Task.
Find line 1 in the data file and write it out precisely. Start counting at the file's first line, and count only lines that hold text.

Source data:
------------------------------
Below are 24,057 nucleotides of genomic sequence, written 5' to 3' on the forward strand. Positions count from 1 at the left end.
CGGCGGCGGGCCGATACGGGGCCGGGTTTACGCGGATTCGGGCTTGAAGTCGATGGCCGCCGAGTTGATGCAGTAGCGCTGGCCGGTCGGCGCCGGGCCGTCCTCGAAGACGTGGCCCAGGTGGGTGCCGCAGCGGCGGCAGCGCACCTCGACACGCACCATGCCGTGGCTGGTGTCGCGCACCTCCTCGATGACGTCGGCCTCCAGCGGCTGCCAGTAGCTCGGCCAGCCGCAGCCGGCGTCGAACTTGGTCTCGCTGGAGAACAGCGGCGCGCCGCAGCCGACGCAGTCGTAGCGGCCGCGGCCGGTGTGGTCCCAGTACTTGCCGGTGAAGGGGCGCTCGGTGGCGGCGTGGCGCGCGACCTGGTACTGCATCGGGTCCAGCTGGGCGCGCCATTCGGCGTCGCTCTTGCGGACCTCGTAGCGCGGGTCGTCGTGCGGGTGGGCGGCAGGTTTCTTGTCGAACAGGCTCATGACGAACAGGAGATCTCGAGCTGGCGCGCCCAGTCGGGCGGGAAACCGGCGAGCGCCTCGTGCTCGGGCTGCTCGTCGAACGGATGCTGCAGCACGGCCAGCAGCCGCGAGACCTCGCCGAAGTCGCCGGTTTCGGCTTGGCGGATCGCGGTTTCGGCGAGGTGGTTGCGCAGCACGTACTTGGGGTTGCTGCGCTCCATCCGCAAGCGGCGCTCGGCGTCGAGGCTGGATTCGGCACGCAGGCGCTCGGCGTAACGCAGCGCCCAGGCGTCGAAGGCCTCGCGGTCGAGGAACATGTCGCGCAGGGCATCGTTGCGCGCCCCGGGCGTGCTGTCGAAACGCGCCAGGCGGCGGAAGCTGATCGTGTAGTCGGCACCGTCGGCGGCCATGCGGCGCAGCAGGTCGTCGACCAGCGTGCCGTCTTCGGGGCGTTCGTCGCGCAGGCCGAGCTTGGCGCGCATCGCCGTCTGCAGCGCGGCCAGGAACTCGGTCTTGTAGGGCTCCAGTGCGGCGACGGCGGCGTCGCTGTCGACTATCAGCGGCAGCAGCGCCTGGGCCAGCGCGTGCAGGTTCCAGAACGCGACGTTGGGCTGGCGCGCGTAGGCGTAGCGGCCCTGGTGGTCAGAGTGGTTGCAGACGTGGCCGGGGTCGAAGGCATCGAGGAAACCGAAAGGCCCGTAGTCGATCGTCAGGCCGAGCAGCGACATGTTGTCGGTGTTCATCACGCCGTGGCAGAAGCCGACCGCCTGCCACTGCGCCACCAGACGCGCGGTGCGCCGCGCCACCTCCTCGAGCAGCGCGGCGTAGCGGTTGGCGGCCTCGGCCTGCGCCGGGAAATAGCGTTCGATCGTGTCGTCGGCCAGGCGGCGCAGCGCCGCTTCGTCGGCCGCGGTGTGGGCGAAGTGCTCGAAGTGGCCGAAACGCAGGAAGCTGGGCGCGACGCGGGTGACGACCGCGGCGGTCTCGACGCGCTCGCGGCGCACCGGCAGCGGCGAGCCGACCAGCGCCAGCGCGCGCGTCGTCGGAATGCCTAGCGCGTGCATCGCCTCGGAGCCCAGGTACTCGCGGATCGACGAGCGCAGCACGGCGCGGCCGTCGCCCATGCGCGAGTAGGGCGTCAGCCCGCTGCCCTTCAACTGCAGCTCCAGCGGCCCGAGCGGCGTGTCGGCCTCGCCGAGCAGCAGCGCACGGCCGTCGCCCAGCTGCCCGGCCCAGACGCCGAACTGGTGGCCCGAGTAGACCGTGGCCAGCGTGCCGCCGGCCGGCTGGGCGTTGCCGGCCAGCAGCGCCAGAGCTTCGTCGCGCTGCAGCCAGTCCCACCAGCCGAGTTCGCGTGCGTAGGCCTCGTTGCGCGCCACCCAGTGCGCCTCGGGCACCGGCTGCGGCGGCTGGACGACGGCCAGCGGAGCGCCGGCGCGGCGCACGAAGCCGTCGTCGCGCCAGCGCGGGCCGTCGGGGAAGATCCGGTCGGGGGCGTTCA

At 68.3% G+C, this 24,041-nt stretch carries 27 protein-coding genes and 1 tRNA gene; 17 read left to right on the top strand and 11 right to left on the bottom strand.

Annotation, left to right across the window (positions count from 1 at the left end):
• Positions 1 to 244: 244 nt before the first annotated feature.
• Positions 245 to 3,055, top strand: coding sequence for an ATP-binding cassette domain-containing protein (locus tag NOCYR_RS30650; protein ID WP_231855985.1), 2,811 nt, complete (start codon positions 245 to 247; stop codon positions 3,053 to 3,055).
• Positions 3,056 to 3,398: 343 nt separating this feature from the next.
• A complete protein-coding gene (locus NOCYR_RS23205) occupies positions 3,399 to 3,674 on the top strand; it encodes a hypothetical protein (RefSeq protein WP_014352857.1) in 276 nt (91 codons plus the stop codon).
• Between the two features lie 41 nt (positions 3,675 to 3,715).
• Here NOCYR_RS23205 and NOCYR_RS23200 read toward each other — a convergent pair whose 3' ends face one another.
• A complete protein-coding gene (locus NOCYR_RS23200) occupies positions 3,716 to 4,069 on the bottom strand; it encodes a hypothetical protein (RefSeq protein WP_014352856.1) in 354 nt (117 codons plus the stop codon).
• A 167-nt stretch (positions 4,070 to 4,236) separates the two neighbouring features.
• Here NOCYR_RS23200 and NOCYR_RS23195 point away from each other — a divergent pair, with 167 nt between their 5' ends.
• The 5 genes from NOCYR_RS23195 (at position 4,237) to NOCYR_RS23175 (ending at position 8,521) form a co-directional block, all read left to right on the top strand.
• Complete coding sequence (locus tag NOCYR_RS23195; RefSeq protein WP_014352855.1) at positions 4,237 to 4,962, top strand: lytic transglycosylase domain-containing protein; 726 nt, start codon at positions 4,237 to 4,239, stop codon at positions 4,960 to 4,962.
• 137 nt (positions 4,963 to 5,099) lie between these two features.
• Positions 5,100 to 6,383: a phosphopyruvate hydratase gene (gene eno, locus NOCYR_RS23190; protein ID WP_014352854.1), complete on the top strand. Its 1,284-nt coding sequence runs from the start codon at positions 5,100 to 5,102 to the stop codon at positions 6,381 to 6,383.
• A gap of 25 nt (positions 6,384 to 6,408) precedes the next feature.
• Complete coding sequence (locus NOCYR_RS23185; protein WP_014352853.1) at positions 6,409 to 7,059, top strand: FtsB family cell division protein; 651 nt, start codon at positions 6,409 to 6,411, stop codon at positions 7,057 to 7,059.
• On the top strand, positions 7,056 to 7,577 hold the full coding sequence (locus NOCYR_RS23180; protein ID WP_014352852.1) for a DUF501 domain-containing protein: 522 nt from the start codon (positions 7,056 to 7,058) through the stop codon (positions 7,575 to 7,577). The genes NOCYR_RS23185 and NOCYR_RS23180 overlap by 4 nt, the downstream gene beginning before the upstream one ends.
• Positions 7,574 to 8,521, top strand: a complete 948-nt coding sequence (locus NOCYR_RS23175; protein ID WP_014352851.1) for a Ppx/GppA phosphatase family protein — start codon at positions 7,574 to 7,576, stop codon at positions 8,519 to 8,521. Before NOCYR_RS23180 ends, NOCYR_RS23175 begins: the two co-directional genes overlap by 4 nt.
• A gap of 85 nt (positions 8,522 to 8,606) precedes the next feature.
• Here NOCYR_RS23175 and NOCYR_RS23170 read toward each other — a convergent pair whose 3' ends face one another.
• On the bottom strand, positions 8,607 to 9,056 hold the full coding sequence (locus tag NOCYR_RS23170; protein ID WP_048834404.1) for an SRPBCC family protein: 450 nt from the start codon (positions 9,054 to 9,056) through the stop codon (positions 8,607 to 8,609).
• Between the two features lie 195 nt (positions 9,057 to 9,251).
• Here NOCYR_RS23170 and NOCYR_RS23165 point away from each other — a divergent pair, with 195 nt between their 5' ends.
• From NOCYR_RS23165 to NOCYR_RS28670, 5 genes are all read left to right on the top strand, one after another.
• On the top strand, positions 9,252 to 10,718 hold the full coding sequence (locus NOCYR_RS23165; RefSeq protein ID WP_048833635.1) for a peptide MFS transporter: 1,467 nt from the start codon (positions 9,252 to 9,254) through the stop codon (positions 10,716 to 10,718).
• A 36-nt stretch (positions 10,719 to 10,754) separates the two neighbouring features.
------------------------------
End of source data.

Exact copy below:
Below are 24,057 nucleotides of genomic sequence, written 5' to 3' on the forward strand. Positions count from 1 at the left end.